Many other species, not of the genus Jasminum, are commonly referred to as jasmine of some sort or another. Often they are shrubby or viny and always have pleasantly fragrant flowers. Orange jasmine Murraya paniculata, a tropical shrub, is an example. Although, not "true", these "jasmines" are some of our most familiar plants (at least to gardeners in warmer climates):
This gulf fritillary butterfly is enjoying a sip of nectar from a Mexican Sunflower (Tithonia rotundiflora). It is an easy to grow annual butterfly magnet. I planted some in a container on a condo balcony and a few in the back where I hope they will receive enough sunshine. They should begin blooming in the next few weeks and attracting the local butterflies.
The Mexican sunflower has a South American cousin called the Bolivian sunflower (Tithonia diversifolia). It is a perennial species that can grow to 16 feet tall! The fragrant flowers smell like honey and are as apealling to humans as they are to butterflies.
If you have shady, woodsy spots on your property, Ray recommends that you consider a garden of native forest flowers, trees, and shrubs. Woodland gardens can be some of the most beautiful of all, and are the habitats of some of our most treasured natives. Ray and his family created a 3-acre woodland wildflower garden in Vermont that included gravel pathways, benches and explanatory signage. Northern natives like the great white trillium, cardinal flower, Jack in the pulpit, bloodroot, violets in five colors and an array of ferns and other flowers are available for woodland projects, so don't let anyone tell you you can't have a great garden spot with plenty of color in the shade. You can, click here to learn how.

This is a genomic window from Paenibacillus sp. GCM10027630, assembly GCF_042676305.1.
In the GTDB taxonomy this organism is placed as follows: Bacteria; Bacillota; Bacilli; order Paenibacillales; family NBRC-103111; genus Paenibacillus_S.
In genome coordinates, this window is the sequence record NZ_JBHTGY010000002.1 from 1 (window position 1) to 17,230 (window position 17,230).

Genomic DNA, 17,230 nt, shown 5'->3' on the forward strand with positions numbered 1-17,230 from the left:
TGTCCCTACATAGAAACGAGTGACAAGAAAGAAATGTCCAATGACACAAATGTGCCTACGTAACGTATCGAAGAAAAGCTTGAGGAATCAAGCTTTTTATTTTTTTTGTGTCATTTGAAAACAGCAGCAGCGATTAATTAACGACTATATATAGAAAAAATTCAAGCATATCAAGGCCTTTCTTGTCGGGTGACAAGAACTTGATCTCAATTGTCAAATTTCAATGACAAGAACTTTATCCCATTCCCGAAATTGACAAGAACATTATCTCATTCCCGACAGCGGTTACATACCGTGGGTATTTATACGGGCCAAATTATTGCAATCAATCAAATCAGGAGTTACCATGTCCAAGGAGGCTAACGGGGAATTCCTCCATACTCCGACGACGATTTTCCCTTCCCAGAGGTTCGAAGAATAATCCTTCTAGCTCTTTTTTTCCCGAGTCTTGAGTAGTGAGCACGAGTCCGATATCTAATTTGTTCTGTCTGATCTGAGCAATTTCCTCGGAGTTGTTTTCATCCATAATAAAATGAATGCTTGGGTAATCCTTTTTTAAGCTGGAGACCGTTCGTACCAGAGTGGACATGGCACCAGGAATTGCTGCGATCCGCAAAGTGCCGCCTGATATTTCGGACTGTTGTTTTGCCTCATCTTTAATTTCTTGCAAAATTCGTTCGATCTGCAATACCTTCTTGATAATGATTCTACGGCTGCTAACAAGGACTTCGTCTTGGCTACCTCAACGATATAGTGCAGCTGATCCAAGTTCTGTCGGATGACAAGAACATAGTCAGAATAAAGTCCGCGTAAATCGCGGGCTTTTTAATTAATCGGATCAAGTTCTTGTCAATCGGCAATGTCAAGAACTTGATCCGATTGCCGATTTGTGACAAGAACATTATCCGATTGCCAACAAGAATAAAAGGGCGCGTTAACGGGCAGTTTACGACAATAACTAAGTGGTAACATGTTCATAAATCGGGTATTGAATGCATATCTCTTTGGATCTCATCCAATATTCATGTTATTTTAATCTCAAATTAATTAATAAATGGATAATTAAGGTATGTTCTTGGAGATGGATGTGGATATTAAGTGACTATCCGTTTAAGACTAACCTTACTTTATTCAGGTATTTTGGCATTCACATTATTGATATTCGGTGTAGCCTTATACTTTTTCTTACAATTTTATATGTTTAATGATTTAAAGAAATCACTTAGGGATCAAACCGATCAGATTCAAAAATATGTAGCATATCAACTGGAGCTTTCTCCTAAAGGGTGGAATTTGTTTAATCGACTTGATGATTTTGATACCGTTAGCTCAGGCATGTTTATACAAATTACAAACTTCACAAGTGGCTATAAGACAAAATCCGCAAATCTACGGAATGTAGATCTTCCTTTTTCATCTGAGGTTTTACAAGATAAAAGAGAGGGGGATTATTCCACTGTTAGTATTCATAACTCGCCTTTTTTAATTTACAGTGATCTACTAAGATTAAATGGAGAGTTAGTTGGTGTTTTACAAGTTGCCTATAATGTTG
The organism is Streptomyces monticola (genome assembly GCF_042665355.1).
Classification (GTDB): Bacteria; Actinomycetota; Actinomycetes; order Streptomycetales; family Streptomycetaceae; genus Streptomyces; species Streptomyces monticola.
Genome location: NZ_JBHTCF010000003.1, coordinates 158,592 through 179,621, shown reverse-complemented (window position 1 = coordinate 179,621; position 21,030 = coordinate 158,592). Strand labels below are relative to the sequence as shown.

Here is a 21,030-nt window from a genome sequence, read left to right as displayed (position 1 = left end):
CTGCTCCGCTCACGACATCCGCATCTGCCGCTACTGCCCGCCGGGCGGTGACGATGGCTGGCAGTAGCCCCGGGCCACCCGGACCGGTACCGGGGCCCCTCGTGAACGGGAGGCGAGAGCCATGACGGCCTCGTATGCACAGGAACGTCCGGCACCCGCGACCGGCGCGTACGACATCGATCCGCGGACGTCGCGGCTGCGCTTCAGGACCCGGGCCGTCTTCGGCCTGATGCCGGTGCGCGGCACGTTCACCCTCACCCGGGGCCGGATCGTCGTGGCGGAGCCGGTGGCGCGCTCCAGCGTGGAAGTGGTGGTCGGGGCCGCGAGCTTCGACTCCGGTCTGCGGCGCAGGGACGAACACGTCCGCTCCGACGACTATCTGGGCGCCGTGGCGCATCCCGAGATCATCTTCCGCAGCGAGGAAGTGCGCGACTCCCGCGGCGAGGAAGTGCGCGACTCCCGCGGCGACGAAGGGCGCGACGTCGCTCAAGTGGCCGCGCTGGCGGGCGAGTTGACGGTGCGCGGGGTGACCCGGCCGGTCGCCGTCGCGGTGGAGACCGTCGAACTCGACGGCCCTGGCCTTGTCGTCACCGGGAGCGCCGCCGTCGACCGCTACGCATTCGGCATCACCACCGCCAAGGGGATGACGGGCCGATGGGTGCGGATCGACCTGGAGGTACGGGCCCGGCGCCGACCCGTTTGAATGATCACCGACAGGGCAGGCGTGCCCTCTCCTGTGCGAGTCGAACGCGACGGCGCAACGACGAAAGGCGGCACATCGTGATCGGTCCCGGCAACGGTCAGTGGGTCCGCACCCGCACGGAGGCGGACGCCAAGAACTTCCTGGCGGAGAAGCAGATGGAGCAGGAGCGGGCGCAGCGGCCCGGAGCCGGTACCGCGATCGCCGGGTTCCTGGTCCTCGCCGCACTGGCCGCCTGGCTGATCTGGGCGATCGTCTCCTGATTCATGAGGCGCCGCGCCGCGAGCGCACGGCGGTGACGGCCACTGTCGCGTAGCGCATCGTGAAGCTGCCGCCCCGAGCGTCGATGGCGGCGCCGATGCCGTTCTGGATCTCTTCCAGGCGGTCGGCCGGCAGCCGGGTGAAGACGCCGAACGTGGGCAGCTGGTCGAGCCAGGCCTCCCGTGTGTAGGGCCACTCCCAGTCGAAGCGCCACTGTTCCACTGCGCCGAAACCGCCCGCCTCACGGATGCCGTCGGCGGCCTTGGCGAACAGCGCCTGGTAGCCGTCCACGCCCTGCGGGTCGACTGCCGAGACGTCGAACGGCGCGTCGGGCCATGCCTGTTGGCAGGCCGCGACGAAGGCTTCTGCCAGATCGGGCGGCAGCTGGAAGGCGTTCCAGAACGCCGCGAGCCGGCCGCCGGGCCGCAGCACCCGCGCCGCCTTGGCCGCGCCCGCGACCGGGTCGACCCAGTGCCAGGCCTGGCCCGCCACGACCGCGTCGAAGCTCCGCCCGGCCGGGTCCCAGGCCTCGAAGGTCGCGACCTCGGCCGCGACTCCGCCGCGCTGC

The Hawaiian Islands are home to an array of native plant species that has attracted the attention of botanists, naturalists, horticulturists and world travelers ever since Europeans first visited the islands near the end of the 18th century. Read more »